“No, you can’t go anywhere for a couple of days, till the ceremonies are over.”
Jọmọ became apprehensive. So, they are not done with me?
“What ceremonies again?”, she asked.
“Sit on your bed and the women will explain to you. In the meantime, I will go look for someone to call Kohwo.”
Jọmọ had no choice but to sit down and wait for Kohwo to come. Her parents obviously left the latter out of their plans for fear that she would ruin it all. Kohwo had her ways. She has always been a non-conformist.
Her bed located in the parlour by the window over-looking Onoshọhọ’s house has been draped in new bedsheets. She wonders where they got money to buy the new sheets. How come my parents always seem to have money to carry out their evil schemes?
According to Nene, she was not permitted to sit anywhere else except on this specially prepared bed. She would have to sit in a basin of salted warm water, morning and evening, to hasten the healing process. The nurse also gave her some pain killers for when sensation returns to the cut site and she starts feeling the pain.
Nene and her mother continued to explain the rules. According to them, Oyavwe is celebrated as a rite of passage to puberty. Traditionally, the Ọvwa’s (circumcised girl’s) family observes a seven – day period in which she is pampered and treated to special meals. If she is already engaged, the betrothed husband pays for the special treat. He also comes for a sleep over at the bride’s home – yes, they lie on the bed and romance but do not have sex for obvious reasons. Jọmọ smiled at the thought of Mazi Ibe, the old fool coming over to sleep on her bed and she imagined how she would bite him all over, if he dared. I am not engaged to him anyway.
Nene and her mother also informed her that a special group of younger girls, Ikọvwawould usually throng the house; they come to celebrate with the Ọvwa. On the seventh day, the Ọvwa and her Ikọvwa would dress up and be decorated with camwood (ohwa or isene). The Ọvwa would don a special fascinator made of expensive beads, Ugbẹrivie, on her hair and they would sing and dance in a procession to the market square where they would receive special gifts in cash and kind. The following morning, the Ikọvwa are dismissed in a special ceremony where gifts are distributed to them.
Jọmọ smiled at the prospect of rubbing camwood and dancing on the street with some silly little girls to the market in a show of shame. It will not happen. Seriously, is this the old stone age?
“You people are joking right? If you know those Ikọvwa, please tell them to stay away, if not ehnnn…,” she threatened.
Nene squeaks and claps, “Okpemu! Shuo. Jite, where did you get this girl from? Ọnana igbagbati o! Echarọbo! The gods forbid!”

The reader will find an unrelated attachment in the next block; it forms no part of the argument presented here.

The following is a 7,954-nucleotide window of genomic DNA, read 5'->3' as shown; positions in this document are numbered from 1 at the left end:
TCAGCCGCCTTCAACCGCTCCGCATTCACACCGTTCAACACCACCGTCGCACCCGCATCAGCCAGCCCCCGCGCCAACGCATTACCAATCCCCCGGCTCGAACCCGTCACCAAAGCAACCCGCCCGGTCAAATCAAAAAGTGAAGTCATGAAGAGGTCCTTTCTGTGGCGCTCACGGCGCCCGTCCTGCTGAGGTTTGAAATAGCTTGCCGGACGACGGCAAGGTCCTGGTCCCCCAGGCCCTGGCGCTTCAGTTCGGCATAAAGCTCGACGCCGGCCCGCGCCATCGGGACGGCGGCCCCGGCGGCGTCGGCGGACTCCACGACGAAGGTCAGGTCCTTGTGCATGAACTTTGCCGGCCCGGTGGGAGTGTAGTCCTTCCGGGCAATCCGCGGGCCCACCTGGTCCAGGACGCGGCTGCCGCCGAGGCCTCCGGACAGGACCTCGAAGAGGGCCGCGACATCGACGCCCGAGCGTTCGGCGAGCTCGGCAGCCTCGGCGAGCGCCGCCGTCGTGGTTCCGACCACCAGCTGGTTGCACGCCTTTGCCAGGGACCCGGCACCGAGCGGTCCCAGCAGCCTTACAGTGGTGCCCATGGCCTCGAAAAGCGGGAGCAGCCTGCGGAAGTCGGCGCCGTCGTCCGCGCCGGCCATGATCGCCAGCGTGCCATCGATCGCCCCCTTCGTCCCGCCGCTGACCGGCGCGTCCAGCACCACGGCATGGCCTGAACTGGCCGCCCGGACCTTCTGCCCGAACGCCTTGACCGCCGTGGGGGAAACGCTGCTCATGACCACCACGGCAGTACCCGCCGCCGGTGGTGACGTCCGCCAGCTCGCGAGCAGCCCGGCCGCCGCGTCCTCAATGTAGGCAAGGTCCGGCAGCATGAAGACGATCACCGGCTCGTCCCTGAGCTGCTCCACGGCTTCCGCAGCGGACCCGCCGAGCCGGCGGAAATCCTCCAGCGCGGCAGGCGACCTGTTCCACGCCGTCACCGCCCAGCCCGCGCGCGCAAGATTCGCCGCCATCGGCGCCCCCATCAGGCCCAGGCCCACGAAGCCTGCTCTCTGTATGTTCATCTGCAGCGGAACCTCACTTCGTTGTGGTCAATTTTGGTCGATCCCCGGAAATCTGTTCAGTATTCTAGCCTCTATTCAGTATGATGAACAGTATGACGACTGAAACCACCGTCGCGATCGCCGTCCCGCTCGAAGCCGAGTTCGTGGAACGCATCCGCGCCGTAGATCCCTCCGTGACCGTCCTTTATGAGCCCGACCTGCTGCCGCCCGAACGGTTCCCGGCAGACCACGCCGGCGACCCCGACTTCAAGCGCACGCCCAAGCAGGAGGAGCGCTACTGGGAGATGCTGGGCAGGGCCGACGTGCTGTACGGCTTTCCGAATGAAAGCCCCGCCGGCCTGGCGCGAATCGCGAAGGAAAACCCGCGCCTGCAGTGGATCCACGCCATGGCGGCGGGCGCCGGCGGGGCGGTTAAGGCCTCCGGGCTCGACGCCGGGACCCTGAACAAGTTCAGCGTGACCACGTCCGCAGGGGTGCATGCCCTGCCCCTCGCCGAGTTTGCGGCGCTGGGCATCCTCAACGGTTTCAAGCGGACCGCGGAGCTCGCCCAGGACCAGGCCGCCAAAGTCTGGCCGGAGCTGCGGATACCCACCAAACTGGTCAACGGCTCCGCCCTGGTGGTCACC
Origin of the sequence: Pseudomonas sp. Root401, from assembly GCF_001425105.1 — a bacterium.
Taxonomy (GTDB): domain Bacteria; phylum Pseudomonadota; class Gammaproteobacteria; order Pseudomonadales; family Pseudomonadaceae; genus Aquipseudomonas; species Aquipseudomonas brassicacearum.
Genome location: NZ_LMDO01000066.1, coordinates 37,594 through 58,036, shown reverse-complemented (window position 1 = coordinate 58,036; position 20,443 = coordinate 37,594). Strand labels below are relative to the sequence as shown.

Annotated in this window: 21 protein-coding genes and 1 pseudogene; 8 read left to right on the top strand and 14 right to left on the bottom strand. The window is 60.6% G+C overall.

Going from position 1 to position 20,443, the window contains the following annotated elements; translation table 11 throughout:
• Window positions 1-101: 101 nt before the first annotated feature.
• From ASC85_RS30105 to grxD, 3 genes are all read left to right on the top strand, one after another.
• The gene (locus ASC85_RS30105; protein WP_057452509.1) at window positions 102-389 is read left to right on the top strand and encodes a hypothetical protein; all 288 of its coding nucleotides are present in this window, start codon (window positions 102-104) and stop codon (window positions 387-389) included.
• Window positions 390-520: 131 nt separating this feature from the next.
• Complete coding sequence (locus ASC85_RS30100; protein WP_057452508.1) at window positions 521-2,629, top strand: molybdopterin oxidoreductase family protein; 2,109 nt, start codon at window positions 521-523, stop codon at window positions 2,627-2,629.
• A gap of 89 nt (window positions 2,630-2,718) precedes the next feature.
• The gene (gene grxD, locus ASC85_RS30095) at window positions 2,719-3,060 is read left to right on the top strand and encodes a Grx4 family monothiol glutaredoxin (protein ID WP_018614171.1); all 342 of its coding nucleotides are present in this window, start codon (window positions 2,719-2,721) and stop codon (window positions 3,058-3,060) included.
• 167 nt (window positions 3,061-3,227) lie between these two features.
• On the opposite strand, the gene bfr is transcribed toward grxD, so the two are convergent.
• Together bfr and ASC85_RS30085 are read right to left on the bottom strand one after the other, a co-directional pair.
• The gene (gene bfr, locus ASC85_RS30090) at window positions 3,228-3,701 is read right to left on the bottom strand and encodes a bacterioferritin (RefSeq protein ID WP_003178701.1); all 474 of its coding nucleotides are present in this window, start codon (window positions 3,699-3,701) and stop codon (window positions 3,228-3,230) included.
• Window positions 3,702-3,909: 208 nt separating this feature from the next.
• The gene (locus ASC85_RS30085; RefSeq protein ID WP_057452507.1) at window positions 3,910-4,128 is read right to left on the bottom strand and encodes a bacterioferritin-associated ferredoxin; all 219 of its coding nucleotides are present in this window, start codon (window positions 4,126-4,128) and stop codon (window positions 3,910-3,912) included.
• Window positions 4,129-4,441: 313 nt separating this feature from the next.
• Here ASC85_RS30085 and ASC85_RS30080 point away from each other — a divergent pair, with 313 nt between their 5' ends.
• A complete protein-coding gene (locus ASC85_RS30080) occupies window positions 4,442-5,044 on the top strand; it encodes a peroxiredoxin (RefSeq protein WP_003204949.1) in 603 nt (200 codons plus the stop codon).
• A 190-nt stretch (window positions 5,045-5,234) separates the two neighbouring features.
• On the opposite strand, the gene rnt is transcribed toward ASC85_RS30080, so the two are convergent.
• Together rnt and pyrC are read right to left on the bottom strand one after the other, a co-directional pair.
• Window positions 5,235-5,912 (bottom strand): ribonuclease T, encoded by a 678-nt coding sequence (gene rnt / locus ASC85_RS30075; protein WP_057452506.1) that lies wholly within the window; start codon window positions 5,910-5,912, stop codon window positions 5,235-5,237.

Just then, Kohwo walked in and Jọmọ got up to run into her arms but she felt sharp and peppery pain between her legs. Kohwo stepped forward to hold her and Jọmọ started sobbing.
“Auntie, they cut me like bush meat. They cut me…”
“Cut you…what are you saying?” She turned to look at Kọkọ who avoided her gaze. “Kọkọ”, she screamed, start talking, what did you do to her?”
“She was circumcised,” Kọkọ said.
“What? In this day and age? Oh, my sister, you have done it again. Why was I not informed? Wa mr’ekpanana djidji, fafarhien(Oh, what a foolish person)?”
“We did not tell you because we know you and your useless modern views. The deed is done. If you have a problem with me fulfilling culture and tradition in my own house, please leave,” Jọmọ’s father put in, his tone, authoritative.
“Brother Jite, you are such a shameless bushman. For a person who used to work in government, you are a disgrace. One day, very soon, I will bring agbegilodo (a lorry) to pack my sister’s stuff out of your house.”
Jite laughed scornfully, “Agbegilodo, you don’t need that to take your sister from me. Her stuff will barely fill a Ghana Must Go bag. You might as well take her with you today. Abreze!”
Kohwo held Jọmọ close and led her to sit on the bed.
“Don’t worry my dear,” she whispered, “it will be well. They got us this time but never again. Henceforth, we will be miles ahead of them. Don’t cry again, you hear? Stop now before you make auntie cry. It’s okay my dear.”
“Auntie, it’s peppering me,” Jọmọ cried.
“That is normal. It will subside, you hear? Thank God it is only clitoris naa. In some places, it is both clitoris and the vaginal lips o.” Jọmọ cringed. “Did the circumciser give you any pain killers?” Jomo nodded.
“Kọkọ, please boil some water,” Kohwo requested.
Jọmọ took some analgesics. She wanted to urinate but held it in for a long time. She just could not imagine how painful it would be when urine splashes on the cut site. She tried to figure out the link between the clitoris and the urethra. All the Biology she learnt was mostly to pass exams. She wished that she had the Biology textbook so she could check the drawing right now. Her father never bought any textbooks; not even the compulsory ones. She was always on the list of students to be punished or sent home for not having a textbook. Her mother raised some money to photocopy the smaller ones like the Economics textbook, and she had to make do with either borrowing from the library or borrowing from friends. When she could not hold the urine in anymore, she got up to go to the bathroom. She had some warm water in a bucket to wash herself up. She did urinate and it hurt badly; she screamed in pain. Hopefully, the pain would subside gradually as the days go by.